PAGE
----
Headlining major news media outlets across both counties was a cruise ship that was set to sail from Miami to Havana. The Bermuda-flagged Adonia sailed from the port of Miami carrying some 700 passengers. According Carnival, the Adonia will cruise every other week from Miami to Cuba, with promises to engage passengers "in an ongoing cultural exchange program that gives you the opportunity to interact with the Cuban people."


     The Museum of Maritime Navigation and Communication has done it yet again. Yes we went Hollywood this time. “Captain Phillips” Remember the 2013 American biographical survival thriller film directed by Paul Greengrass and starring Tom Hanks and Barkhad Abdi? This film is inspired by the true story of the 2009 American Alabama (now Mersk line) 
hijacking, an incident during which merchant mariner Captain Richard Phillips was taken hostage by pirates in the Indian Ocean led by Abduwali Muse. Captain Philips was nominated for 4 Golden Globes, 9 BAFTA Awards and 6 Academy Awards. Strong numbers if you ask me but to make it even better, MMNC has on display one of the float rings aboard the Maersk Alabama. It also has a replica of the ship itself on display. The float ring was manufactured on March 18, 1985 model G.30 size 30”.

To learn more about the floats and other maritime tools:

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Sailors navigating the open seas made use of several techniques to determine their location, including staying in sight of land and understanding of the winds and their tendencies. Obviously the navigational practices centuries ago differ vastly from what we do have now but the technical know how even then was key. Navigation can simply be described as the art of getting from one place to another, safely and efficiently. Navigators then did not have charts but instead used lists of directions. When they did venture out of sight of land, they able to determine their latitude (north/south direction) by observing the height of the sun during the day and the North Star at night.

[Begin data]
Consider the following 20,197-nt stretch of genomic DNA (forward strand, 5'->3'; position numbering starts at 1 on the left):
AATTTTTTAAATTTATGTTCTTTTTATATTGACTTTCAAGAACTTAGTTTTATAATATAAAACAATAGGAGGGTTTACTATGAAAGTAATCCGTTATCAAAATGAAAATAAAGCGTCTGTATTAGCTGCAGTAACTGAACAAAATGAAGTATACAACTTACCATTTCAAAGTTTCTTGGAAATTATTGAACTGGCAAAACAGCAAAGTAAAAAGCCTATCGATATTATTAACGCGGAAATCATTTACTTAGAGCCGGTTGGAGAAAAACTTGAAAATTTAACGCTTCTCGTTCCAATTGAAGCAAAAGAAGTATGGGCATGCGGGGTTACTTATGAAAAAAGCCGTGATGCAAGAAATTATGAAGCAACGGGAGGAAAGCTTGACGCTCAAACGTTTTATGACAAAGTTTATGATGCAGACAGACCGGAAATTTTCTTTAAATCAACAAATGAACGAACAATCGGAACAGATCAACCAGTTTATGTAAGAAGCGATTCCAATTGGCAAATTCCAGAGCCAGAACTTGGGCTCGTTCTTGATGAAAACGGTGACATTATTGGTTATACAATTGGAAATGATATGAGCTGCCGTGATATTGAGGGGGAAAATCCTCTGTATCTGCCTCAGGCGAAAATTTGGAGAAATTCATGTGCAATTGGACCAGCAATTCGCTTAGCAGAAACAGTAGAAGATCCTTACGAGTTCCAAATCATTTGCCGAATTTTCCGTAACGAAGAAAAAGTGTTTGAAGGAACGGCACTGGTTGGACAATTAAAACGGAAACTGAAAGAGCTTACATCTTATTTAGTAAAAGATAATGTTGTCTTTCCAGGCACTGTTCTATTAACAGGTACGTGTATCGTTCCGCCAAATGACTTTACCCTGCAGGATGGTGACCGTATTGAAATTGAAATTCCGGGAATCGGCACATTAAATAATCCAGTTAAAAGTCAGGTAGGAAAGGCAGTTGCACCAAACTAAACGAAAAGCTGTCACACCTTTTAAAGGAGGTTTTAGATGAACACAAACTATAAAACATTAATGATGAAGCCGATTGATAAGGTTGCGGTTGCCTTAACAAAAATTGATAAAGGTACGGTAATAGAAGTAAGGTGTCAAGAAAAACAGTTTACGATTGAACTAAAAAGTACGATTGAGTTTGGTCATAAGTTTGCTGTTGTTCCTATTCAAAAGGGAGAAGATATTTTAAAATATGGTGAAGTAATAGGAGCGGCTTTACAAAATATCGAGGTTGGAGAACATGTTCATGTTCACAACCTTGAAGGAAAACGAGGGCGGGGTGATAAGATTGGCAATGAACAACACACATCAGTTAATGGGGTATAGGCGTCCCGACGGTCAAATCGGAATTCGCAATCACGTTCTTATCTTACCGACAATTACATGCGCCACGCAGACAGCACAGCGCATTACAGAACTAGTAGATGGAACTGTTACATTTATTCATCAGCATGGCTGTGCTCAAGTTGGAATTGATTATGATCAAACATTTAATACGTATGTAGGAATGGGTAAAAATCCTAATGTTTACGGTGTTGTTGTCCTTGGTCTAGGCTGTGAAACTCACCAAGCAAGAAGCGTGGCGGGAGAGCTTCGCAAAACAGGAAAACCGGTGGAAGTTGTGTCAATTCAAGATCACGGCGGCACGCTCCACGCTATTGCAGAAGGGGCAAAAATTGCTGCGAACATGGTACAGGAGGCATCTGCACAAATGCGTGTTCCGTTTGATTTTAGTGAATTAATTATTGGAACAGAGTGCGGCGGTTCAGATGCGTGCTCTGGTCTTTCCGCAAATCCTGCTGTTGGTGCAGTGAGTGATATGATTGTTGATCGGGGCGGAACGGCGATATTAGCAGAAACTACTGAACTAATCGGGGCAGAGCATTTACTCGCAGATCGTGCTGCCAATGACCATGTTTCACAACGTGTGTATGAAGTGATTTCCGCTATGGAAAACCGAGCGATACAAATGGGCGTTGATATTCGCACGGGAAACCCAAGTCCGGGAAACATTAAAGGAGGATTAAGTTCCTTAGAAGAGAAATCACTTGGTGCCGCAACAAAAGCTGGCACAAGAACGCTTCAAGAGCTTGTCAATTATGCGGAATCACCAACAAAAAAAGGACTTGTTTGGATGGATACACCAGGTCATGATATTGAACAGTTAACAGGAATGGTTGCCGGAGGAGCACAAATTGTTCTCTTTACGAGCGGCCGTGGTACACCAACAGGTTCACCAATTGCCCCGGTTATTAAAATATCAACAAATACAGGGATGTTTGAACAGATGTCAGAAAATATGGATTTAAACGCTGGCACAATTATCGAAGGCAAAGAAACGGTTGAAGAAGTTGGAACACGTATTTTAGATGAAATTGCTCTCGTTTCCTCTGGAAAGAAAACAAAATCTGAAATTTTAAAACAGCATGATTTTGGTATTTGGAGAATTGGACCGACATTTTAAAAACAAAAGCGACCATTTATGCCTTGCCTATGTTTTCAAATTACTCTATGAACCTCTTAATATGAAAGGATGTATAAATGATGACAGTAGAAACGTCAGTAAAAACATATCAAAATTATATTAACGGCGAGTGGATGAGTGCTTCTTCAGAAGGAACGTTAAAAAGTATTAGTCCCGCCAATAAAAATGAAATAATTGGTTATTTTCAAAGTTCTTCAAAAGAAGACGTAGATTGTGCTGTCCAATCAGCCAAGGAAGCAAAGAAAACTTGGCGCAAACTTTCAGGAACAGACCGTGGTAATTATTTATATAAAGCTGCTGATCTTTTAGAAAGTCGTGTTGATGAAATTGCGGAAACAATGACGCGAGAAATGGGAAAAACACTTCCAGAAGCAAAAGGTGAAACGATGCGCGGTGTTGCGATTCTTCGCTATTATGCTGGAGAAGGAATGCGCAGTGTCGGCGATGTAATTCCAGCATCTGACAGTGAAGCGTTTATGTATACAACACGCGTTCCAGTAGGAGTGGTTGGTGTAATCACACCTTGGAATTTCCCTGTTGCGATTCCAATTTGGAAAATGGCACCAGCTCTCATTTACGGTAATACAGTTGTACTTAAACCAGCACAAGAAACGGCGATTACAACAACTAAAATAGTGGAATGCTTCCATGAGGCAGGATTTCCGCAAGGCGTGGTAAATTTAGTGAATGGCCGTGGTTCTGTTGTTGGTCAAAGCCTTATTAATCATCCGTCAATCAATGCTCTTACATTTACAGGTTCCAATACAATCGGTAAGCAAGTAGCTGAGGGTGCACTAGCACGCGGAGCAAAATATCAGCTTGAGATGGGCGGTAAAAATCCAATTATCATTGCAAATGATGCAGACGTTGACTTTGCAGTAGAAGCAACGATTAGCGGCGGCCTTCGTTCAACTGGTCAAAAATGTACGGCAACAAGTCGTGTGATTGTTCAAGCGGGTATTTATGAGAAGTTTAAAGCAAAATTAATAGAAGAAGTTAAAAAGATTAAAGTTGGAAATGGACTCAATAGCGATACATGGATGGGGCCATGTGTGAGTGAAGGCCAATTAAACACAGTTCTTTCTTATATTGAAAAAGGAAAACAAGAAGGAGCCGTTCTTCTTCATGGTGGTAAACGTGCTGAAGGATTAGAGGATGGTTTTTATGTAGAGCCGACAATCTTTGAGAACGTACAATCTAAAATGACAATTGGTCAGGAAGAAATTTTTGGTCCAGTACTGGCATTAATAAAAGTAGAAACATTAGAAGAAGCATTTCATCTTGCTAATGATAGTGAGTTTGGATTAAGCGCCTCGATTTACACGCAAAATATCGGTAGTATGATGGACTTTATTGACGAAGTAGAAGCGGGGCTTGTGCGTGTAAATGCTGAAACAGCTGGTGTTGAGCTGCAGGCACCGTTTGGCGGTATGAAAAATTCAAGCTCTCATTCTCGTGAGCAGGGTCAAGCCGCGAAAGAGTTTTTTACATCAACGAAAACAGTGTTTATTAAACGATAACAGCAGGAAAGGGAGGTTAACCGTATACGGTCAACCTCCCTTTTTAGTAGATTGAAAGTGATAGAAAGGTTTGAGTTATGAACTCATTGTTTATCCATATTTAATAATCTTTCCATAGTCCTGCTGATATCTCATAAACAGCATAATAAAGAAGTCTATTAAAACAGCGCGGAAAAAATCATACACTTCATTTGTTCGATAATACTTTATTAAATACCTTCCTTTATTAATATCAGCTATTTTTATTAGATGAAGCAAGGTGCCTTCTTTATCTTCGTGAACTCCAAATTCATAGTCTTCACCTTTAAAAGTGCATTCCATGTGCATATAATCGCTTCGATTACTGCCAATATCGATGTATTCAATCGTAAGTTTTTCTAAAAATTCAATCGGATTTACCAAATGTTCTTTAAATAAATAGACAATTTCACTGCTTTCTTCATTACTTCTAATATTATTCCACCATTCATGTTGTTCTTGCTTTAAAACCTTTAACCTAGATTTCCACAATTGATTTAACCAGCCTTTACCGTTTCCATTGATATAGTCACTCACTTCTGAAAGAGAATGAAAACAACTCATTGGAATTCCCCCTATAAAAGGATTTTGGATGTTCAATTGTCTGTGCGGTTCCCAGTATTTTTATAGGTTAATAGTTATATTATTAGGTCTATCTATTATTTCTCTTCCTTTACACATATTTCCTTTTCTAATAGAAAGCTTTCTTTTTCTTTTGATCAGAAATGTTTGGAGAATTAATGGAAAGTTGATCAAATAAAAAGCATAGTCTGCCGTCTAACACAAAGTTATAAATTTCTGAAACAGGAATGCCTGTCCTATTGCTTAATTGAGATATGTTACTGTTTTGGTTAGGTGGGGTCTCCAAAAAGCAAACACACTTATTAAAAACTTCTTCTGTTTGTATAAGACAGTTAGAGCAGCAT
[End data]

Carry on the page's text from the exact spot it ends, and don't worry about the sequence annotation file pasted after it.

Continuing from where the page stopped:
Determining latitude can be accomplished relatively easily using celestial navigation. In the Northern Hemisphere, mariners could determine the latitude by measuring the altitude of the North Star above the horizon. The angle in degrees was the latitude of the ship.


Mariner's Compass.

One of the earliest human-made navigational tools used to aid mariners was the mariner's compass, which was an early form of the magnetic compass. Early mariners thought the mariner's compass was often inaccurate and inconsistent because they did not understand the concept of magnetic variation, which is the angle between true north (geographic) and magnetic north. It was primarily used when the Sun was not visible to help identify the direction from which the wind was blowing.

Nautical Charts.

During the mid-thirteenth century, mariners began realizing that maps could be helpful and began keeping detailed records of their voyages. This is how the first nautical charts were created. These first charts were far from accurate, but were considered valuable and often kept secret from other mariners. There was no latitude or longitude labeled on the charts, but between major ports there was a compass rose indicating the direction to travel.